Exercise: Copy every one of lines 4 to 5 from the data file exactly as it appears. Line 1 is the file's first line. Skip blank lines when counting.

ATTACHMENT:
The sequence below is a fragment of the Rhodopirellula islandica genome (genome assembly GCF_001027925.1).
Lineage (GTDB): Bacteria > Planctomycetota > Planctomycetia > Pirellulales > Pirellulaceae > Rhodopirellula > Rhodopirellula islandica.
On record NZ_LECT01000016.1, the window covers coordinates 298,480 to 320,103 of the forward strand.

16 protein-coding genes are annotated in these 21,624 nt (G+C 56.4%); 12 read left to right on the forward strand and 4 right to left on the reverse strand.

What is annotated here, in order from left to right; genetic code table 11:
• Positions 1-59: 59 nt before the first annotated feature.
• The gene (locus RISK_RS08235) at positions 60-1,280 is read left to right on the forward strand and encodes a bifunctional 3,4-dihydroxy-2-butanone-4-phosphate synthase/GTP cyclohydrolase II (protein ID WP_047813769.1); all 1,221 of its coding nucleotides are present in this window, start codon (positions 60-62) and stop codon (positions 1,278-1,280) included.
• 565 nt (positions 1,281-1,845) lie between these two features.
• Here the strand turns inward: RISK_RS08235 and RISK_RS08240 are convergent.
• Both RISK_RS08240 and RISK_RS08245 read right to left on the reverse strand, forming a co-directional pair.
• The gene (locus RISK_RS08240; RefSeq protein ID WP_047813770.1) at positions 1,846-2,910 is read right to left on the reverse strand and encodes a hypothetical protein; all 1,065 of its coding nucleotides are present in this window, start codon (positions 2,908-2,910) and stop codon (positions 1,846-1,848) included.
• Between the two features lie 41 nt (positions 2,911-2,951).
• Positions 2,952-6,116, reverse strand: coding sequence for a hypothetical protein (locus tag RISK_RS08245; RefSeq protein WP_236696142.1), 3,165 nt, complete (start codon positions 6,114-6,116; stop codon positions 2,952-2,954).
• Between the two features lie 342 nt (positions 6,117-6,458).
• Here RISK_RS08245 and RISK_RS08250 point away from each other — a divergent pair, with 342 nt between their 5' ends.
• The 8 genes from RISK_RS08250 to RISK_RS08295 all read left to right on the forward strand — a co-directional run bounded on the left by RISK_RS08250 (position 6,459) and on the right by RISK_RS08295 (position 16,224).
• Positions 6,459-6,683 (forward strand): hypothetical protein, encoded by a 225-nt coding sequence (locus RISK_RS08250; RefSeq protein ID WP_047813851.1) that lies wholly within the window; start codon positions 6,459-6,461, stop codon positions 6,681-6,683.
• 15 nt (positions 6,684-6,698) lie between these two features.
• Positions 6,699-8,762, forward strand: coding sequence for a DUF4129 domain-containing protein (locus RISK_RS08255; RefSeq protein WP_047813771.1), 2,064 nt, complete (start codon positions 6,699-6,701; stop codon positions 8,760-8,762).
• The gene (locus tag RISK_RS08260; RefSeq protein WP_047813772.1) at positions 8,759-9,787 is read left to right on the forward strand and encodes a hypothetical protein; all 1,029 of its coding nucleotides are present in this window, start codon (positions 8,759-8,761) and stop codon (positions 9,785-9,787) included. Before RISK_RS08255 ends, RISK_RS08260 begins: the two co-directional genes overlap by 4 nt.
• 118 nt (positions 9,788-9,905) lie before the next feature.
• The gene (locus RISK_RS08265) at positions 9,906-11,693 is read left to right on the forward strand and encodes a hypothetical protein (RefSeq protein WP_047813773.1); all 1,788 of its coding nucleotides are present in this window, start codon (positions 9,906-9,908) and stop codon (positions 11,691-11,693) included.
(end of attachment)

16 protein-coding genes are annotated in these 21,624 nt (G+C 56.4%); 12 read left to right on the forward strand and 4 right to left on the reverse strand.

What is annotated here, in order from left to right; genetic code table 11: